Welcome to Not Quite Entomology

Welcome to Not Quite Entomology! This is a different approach to matching the hatch, or learning which insect the fish are really eating. The flies and methods to make it all work will be here as well. We hope this series will inspire you to go out, look on top of and under rocks, check the stream-side vegetation, really investigate your favorite water and learn which are your local trout's favorite foods!


Grasshoppers

LadyFisher
By LadyFisher


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Grasshoppers fall into the catagory of 'terrestrials' - (they also fall into the water which makes it great for fly anglers!) Terrestrials as opposed to acquatic insects which emerge and live in the aqua (water). Terra means ground or earth, so the word terrestrials are critters from or on the ground. The whole group includes ants, beetles, spiders, spittlebugs, leaf hoppers and grasshoppers.

There are two major forms of hoppers, one has a short antennae and are called short-horned (Family Acrididae) and these have been used as fish bait for centuries. Most of these are large, and remain active even with a hook through their tough body wall.

As a kid in Ludington Michigan, I watched with facination as my dad did what I called a dance around an old wool blanket he had spread next to our pond. He was a fly fisherman, but in this case, he was catching live grasshoppers on the fibers of the wool blanket. As he walked briskly around the blanket the hoppers would jump on the blanket and be hooked by the teeth on their legs.

There are a ton of grasshopper imitations, which include the Yellowbodies Grayback, Crazy Goof, Humpy, and Goofus Bug are all good floaters and are thought to be taken by fish as grasshoppers. This hopper is primarily found in the eastern, central, and southwestern areas of North America. They are secretive and occasionally dive into the water when disturbed. These hoppers are plant eaters, and are the insects also called locusts.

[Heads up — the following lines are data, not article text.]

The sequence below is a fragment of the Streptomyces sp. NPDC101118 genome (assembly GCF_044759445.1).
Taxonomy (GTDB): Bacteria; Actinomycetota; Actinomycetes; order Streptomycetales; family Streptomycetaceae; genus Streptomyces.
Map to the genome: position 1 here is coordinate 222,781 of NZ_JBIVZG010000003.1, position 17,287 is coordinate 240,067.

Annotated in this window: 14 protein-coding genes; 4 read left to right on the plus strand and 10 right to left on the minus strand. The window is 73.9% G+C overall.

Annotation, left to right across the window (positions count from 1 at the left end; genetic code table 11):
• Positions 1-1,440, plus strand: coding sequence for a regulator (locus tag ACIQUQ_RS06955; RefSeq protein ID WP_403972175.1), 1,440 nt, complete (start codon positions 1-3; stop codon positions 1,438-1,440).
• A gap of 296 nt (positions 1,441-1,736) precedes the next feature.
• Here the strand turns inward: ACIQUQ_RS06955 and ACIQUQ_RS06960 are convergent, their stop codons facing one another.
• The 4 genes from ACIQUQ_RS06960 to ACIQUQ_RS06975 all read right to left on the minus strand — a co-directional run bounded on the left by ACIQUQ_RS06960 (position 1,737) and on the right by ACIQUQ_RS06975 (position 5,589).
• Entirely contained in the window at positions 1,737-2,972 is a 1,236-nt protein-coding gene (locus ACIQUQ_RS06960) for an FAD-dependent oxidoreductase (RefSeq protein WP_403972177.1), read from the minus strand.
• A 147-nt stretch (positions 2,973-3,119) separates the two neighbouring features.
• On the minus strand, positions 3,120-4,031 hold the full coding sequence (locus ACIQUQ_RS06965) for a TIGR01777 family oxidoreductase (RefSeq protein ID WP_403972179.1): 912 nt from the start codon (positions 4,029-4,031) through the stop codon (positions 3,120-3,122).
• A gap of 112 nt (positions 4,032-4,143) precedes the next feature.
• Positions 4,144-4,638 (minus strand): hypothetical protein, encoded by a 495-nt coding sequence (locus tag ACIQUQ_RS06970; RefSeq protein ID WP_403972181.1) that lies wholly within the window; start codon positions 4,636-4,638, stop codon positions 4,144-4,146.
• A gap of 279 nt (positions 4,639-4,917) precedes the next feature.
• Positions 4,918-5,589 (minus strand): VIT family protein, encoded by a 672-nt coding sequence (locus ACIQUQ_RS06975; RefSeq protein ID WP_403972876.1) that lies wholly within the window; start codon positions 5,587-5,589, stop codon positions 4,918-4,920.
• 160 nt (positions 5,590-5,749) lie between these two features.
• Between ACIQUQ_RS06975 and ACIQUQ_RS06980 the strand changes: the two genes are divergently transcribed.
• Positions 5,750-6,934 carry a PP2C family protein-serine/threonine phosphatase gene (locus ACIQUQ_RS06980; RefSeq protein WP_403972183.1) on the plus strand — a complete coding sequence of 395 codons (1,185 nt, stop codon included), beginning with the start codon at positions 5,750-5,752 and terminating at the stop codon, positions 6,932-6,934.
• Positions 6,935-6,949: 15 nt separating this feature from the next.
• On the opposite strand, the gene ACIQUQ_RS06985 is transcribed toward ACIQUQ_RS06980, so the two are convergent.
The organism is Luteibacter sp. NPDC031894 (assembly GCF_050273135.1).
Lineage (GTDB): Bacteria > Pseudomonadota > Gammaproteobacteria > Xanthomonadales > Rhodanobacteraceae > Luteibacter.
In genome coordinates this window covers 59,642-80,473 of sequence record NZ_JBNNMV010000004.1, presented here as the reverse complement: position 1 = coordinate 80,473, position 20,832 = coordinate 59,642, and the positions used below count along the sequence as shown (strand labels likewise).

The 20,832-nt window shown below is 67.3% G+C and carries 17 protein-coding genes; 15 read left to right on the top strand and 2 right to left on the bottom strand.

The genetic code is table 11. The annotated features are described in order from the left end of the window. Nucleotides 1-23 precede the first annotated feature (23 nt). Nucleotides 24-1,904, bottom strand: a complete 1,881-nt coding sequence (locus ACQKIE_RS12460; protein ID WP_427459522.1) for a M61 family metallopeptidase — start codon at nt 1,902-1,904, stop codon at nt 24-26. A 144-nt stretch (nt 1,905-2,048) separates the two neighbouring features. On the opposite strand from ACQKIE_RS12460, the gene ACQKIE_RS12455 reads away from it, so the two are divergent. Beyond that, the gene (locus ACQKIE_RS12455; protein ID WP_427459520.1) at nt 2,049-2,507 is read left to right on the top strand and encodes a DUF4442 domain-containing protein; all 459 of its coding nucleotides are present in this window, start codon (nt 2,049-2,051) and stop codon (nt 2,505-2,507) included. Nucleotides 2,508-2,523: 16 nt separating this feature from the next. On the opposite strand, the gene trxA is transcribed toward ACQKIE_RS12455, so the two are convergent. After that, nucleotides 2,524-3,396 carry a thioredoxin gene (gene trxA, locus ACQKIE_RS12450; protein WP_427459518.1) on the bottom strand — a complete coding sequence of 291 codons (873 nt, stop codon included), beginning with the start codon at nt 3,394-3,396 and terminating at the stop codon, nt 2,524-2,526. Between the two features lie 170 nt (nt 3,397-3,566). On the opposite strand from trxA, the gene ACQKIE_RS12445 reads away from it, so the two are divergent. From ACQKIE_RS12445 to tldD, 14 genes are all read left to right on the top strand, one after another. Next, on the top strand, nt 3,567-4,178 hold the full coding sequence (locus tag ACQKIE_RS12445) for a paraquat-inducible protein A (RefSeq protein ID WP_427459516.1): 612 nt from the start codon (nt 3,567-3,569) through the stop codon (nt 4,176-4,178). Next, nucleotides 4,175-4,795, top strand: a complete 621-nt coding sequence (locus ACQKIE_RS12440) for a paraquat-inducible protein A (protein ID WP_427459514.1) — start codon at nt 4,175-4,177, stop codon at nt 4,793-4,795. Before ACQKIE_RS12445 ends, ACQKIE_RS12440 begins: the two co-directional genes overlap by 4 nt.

The second important grasshopper is called the Meadow Grasshopper, (Family Tettigoniidae) and are slender forms with wings which are usually longer than the abdomen. The antennae of these are longer than the body. These are also called the meadow katydid. They swim very well, and can be found along margins of the water and on emerging vegetation. Meadow Grasshoppers are very widespread in North America. The color of these hoppers ranges from brown to bright green, the green color derived from the chlorophyll of the plants they eat.

Al Campbell photo The size of hoppers varies greatly. The short-horned run from 1/2 inch to 3 inches in length - as do the long-horned or meadow hoppers. So a wise anglers will have hoppers in more than one size.

Perhaps the best part of hoppers is fishing them. The delivery is distinct, you should hear your fly hit the water. "SPLAT" is recommended. Cast next to the bank, and if your accuracy is good, try bouncing the fly off streamside vegetation. Fish the pockets too.

For more on Grasshoppers and the flies, read Al's Hopper, Dave's Hopper, Henry's Fork Hopper and Joe's Hopper. ~ LadyFisher

Credits: Information from Aquatic Entomology by W. Patrick McCafferty, published by Jones and Bartlett, and Terrestrials by Harrison R. Steeves III and Ed Koch, published by Stackpole Books. Top grasshopper photo from The Art of Fly Tying by John van Vliet, published by Cowles Creative Publishing.


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